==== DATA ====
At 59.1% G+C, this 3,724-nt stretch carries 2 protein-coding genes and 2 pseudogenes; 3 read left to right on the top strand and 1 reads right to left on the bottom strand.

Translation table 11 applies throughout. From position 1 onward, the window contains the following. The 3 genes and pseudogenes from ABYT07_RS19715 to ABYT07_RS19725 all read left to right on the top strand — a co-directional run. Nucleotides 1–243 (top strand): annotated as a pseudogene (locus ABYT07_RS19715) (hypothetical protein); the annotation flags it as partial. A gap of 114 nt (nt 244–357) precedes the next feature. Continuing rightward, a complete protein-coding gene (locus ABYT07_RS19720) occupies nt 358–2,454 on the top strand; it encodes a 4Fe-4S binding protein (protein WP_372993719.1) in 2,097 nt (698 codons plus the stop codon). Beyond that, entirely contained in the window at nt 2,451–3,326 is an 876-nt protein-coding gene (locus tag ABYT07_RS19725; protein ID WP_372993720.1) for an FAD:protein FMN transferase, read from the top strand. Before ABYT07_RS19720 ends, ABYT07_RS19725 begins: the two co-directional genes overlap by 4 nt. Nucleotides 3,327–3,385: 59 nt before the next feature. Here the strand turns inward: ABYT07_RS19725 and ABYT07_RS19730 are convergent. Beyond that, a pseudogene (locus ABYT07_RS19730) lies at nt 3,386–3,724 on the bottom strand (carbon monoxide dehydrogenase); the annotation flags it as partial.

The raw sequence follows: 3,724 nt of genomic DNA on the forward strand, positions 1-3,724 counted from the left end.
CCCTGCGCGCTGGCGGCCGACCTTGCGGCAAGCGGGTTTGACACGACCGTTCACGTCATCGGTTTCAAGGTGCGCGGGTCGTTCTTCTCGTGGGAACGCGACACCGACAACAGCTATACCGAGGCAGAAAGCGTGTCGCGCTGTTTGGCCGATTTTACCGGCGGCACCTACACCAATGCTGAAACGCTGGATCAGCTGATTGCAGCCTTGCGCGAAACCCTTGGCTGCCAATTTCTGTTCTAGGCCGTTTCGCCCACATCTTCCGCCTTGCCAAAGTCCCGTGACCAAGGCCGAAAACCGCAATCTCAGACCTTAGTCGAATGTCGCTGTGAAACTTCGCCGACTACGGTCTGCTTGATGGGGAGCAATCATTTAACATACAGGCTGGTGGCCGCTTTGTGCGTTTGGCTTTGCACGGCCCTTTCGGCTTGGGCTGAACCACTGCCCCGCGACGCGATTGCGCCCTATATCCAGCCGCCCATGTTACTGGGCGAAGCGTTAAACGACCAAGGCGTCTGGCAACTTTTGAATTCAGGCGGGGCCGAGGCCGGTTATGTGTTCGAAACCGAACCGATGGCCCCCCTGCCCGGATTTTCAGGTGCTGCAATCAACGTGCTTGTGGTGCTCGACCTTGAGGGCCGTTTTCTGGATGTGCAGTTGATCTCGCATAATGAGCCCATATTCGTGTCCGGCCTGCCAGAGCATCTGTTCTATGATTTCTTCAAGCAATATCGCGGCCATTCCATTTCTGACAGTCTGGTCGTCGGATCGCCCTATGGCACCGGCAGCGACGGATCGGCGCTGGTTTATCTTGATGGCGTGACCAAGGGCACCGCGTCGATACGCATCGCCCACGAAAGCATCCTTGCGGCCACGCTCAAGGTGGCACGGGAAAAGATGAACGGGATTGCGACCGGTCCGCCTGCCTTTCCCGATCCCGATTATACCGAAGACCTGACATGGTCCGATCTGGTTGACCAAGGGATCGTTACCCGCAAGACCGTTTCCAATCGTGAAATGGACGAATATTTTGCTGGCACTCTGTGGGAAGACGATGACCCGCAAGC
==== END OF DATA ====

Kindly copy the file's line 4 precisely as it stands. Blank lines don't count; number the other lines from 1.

CCCTGCGCGCTGGCGGCCGACCTTGCGGCAAGCGGGTTTGACACGACCGTTCACGTCATCGGTTTCAAGGTGCGCGGGTCGTTCTTCTCGTGGGAACGCGACACCGACAACAGCTATACCGAGGCAGAAAGCGTGTCGCGCTGTTTGGCCGATTTTACCGGCGGCACCTACACCAATGCTGAAACGCTGGATCAGCTGATTGCAGCCTTGCGCGAAACCCTTGGCTGCCAATTTCTGTTCTAGGCCGTTTCGCCCACATCTTCCGCCTTGCCAAAGTCCCGTGACCAAGGCCGAAAACCGCAATCTCAGACCTTAGTCGAATGTCGCTGTGAAACTTCGCCGACTACGGTCTGCTTGATGGGGAGCAATCATTTAACATACAGGCTGGTGGCCGCTTTGTGCGTTTGGCTTTGCACGGCCCTTTCGGCTTGGGCTGAACCACTGCCCCGCGACGCGATTGCGCCCTATATCCAGCCGCCCATGTTACTGGGCGAAGCGTTAAACGACCAAGGCGTCTGGCAACTTTTGAATTCAGGCGGGGCCGAGGCCGGTTATGTGTTCGAAACCGAACCGATGGCCCCCCTGCCCGGATTTTCAGGTGCTGCAATCAACGTGCTTGTGGTGCTCGACCTTGAGGGCCGTTTTCTGGATGTGCAGTTGATCTCGCATAATGAGCCCATATTCGTGTCCGGCCTGCCAGAGCATCTGTTCTATGATTTCTTCAAGCAATATCGCGGCCATTCCATTTCTGACAGTCTGGTCGTCGGATCGCCCTATGGCACCGGCAGCGACGGATCGGCGCTGGTTTATCTTGATGGCGTGACCAAGGGCACCGCGTCGATACGCATCGCCCACGAAAGCATCCTTGCGGCCACGCTCAAGGTGGCACGGGAAAAGATGAACGGGATTGCGACCGGTCCGCCTGCCTTTCCCGATCCCGATTATACCGAAGACCTGACATGGTCCGATCTGGTTGACCAAGGGATCGTTACCCGCAAGACCGTTTCCAATCGTGAAATGGACGAATATTTTGCTGGCACTCTGTGGGAAGACGATGACCCGCAAGC